Review of hospital deaths identifies possible safety improvements
Researchers aimed to identify situations where frontline staff perceived their patients’ care to have been unsafe.
Source: John Cole/Science Photo Library
Patients’ lives could be saved through changes in six categories of hospital practice, researchers say, after an analysis of in-hospital deaths related to safety incidents identified “systemic failure”, PLoS Medicine reports (24 June 2014).
Liam Donaldson, chair of health policy at Imperial College London, and his co-authors found that, between June 2010 and October 2012, 2,010 adult deaths in NHS hospitals in England were reported as being due to unsafe care.
It is mandatory for healthcare staff in England and Wales to report instances of safety-related hospital death or severe harm. However, the researchers say that their aim was not to determine the absolute incidence of severe harm but “to identify situations where frontline staff perceived their patients’ care to have been unsafe and associated with death”.
By reviewing detailed reports on each death over the 29-month period, the researchers classified incidents into one of 18 types, which fell into six broad categories of systemic failure: mismanagement of deterioration (35% of incidents); failure of prevention (26%); deficient checking and oversight (11%); dysfunctional patient flow (10%); equipment-related errors (6%); and other incidents where the problem underlying death was unclear (12%).
The largest single category — management of deterioration — included reasons such as “failure to act on or recognise deterioration” (23% of reported incidents), “failure to give ordered treatment/support in a timely manner” (6%) and “failure to observe” (6%). The second-largest category — failure of prevention — included “falls” and “healthcare-associated infections,” each of which accounted for 10% of reported incidents.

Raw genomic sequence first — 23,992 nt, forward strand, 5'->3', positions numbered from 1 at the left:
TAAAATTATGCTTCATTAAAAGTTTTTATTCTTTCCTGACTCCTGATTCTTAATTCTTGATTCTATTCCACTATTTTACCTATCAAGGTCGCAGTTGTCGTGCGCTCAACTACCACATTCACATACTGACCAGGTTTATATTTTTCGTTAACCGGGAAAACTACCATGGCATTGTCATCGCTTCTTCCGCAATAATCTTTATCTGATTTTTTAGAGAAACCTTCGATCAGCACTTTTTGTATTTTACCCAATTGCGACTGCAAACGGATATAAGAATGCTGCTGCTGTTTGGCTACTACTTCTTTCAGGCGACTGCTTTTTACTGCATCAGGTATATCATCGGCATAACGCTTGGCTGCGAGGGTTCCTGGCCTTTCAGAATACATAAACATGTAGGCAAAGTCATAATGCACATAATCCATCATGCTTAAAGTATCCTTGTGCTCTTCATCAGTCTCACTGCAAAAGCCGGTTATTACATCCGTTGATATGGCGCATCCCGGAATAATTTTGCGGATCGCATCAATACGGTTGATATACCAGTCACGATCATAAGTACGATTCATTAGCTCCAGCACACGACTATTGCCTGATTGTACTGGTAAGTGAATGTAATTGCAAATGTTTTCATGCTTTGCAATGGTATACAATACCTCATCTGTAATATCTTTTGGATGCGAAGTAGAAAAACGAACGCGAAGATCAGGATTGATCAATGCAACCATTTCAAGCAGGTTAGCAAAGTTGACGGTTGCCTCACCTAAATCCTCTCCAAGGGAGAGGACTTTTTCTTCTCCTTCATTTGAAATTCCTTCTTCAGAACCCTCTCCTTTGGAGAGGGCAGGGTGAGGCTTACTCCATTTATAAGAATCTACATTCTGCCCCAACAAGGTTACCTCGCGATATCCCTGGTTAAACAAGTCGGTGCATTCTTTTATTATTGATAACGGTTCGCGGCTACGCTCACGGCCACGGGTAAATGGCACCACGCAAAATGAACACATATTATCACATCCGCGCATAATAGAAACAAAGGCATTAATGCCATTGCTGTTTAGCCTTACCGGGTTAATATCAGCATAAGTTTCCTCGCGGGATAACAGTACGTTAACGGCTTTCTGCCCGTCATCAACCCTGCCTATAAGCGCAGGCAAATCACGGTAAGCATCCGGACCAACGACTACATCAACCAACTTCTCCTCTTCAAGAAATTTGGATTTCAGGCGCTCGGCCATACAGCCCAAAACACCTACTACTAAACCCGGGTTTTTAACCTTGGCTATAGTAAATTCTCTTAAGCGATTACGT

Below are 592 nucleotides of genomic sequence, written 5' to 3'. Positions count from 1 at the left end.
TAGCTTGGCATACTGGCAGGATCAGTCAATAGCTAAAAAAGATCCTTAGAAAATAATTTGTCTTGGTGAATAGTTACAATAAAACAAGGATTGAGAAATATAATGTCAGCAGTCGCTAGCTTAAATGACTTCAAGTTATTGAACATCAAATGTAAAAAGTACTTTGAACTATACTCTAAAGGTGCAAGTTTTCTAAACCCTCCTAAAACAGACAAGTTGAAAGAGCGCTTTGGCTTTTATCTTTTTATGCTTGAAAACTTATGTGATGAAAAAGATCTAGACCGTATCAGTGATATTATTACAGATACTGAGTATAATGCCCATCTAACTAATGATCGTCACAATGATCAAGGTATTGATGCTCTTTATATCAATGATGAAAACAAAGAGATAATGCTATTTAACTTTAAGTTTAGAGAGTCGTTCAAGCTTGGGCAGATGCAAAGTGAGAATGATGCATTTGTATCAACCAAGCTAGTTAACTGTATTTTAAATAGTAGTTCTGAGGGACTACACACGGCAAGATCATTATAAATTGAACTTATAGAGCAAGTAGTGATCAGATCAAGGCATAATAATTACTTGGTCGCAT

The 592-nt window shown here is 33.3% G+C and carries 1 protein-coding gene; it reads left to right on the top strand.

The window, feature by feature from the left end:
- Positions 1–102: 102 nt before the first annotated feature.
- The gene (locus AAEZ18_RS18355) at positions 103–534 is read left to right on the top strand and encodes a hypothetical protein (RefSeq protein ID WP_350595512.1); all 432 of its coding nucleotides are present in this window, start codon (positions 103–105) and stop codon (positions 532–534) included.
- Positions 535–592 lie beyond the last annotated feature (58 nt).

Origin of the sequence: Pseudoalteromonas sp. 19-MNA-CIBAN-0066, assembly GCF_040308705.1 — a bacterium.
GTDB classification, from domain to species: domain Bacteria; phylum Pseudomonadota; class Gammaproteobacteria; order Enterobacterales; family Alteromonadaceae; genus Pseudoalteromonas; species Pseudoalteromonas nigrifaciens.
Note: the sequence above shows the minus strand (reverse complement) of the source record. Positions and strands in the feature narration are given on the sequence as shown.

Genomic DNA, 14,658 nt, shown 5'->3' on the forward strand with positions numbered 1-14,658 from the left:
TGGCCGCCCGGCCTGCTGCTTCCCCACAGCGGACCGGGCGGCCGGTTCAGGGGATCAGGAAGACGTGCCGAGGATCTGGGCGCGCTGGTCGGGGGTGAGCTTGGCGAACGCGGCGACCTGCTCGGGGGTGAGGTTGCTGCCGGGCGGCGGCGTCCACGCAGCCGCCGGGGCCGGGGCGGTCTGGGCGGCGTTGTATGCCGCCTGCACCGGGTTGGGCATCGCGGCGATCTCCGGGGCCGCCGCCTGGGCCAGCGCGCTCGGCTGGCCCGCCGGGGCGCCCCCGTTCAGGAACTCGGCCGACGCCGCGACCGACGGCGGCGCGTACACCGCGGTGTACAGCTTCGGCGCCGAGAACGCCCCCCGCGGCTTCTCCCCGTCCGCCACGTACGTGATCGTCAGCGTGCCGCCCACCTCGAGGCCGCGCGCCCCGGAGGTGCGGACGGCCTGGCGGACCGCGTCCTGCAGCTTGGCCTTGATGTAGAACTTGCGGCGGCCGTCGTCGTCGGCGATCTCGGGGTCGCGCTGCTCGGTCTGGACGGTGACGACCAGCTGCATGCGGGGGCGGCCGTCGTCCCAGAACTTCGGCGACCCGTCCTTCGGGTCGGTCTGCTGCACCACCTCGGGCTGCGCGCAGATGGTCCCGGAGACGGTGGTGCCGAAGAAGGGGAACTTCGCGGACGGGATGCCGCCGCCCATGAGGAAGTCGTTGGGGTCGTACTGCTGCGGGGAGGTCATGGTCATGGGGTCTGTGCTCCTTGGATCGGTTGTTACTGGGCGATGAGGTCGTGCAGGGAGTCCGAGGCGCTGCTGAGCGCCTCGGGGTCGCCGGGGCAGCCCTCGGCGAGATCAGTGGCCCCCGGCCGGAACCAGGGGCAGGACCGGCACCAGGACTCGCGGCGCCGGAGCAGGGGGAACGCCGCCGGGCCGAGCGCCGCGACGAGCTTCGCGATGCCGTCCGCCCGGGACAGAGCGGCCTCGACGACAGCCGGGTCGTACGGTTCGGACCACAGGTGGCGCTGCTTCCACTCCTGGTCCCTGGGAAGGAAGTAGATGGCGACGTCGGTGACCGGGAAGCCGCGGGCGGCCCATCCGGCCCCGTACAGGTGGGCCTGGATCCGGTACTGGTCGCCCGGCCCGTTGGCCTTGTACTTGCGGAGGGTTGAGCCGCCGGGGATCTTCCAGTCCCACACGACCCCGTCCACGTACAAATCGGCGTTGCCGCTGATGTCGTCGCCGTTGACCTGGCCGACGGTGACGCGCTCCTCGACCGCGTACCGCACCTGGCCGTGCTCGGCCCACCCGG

Medication errors, classified under “deficient checking and oversight”, were responsible for 60 deaths, 3% of the total. However, many deaths classified as being due to other reasons may also have been medication-related – for example, inpatient falls, healthcare-associated infection and venous thromboembolism.
The findings emphasise the value of safe systems, says Bryony Dean Franklin, executive lead pharmacist (research) and director of the Centre for Medication Safety and Service Quality, Imperial College Healthcare NHS Trust and UCL School of Pharmacy. “Collectively, these cases highlight the risks associated with medication that is not used or monitored correctly.”
Dean Franklin says that, as with all studies based on incident report data, there is likely to be some underreporting and variation in data quality, meaning that the real safety risks may be greater. But she adds: “It’s also very encouraging to see the data given to the national reporting and learning system being analysed and used to find ways to facilitate greater organisational learning.”
Citation: The Pharmaceutical Journal DOI: 10.1211/PJ.2014.20065519
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